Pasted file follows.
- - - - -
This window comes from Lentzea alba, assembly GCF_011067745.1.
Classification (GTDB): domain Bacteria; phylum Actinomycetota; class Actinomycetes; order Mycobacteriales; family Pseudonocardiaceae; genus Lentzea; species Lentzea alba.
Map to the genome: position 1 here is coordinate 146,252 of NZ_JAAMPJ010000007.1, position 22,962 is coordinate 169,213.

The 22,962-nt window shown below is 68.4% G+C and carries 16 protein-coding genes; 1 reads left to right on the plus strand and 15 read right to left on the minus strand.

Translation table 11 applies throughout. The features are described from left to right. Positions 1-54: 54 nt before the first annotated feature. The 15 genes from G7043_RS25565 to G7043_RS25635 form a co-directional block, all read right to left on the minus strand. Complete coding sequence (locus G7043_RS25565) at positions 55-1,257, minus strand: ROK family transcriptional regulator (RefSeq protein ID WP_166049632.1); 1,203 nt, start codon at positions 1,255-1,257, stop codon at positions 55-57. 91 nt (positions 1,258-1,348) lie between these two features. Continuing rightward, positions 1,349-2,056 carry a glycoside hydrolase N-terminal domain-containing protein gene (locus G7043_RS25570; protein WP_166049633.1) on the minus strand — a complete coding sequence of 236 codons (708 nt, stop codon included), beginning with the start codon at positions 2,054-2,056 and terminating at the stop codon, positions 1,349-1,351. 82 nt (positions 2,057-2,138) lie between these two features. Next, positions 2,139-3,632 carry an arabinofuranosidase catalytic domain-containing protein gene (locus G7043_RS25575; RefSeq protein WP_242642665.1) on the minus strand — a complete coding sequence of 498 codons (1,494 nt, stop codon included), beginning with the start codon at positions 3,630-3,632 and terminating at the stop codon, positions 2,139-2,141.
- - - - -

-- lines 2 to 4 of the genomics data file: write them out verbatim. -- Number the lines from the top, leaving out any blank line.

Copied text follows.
Classification (GTDB): domain Bacteria; phylum Actinomycetota; class Actinomycetes; order Mycobacteriales; family Pseudonocardiaceae; genus Lentzea; species Lentzea alba.
Map to the genome: position 1 here is coordinate 146,252 of NZ_JAAMPJ010000007.1, position 22,962 is coordinate 169,213.

The 22,962-nt window shown below is 68.4% G+C and carries 16 protein-coding genes; 1 reads left to right on the plus strand and 15 read right to left on the minus strand.